It is important that you start this recipe three weeks before you plan to serve it, because Daguin says the prunes must soak for a minimum of 21 days. Just place 24 prunes in a sterilized, wide-mouth jar or crock and cover with Armagnac.
Wine recommendations: A Fer Servadou, also known as Mansois or simply Fer. This is lighter on the tannin than other regional choices, which makes it a better partner for the delicate flavors of quail, but it still has enough power and peppery taste to hold up nicely next to those marvelous prunes. From the Marcillac region, choose a 1999 Jean Luc Matha or a 1998 Domaine du Cros; from Gaillac, the 2000 Château Lastour.
- 20 minced shallots
- 8 branches fresh thyme
- 8 garlic cloves, prepared in confit (see Garbure recipe)
- 3 cups duck demi-glace or enriched stock
- 2 cups Armagnac
- 24 seedless grapes
- 8 quail
- 21 pitted prunes marinated in Armagnac for 3 weeks, liquid reserved
- Salt and freshly ground black pepper to taste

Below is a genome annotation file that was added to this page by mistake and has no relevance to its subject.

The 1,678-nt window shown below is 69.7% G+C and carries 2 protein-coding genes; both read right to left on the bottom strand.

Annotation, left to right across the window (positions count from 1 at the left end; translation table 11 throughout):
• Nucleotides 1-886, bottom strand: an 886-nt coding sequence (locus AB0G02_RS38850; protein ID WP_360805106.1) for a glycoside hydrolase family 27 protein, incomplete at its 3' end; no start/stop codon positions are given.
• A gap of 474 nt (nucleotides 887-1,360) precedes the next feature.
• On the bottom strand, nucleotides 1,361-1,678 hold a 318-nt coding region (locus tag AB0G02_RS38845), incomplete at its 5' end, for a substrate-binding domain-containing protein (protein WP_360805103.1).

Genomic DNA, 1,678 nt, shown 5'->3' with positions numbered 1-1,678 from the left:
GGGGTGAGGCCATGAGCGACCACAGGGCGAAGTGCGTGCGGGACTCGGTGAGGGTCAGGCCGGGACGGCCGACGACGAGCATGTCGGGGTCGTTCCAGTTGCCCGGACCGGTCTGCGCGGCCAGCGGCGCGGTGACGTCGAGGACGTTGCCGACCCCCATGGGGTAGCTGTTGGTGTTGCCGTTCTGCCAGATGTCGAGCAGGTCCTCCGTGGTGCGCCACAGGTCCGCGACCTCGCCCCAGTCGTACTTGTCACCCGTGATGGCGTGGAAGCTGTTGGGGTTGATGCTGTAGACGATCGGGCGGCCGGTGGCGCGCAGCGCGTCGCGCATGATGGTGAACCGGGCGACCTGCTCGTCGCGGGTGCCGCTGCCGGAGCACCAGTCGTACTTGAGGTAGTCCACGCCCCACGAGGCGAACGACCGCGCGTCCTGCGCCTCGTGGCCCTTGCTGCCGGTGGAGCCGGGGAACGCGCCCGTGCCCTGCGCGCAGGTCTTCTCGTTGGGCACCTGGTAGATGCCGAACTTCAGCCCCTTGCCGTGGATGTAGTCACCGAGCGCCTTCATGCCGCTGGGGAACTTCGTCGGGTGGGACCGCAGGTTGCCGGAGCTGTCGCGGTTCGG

To make the sauce: Heat a baking pan over medium heat. Add shallots, garlic confit and thyme and cook until the shallots wilt, about 5 minutes, scraping the any bits in the bottom of the pan all the while. Add veal and duck demi-glace and stir. Deglaze the skillet with the Armagnac and scrape any bits from the bottom of the pan. Reduce the heat and cook for about 1 hour, until the liquid becomes syrupy. Strain, taste and season with salt and pepper if necessary. Add grapes.
To make the quail: Preheat oven to 475F to 500F. Season the quail inside and out with salt and freshly ground black pepper. Stuff the quail with 2 prunes each and close the cavity with a toothpick. Place quail in a baking pan and roast for 12 minutes. If they look dry, baste them with a little of the Armagnac/prune juice.
To serve: Place a puddle of the sauce on each of 4 warm plates and place two quail on each.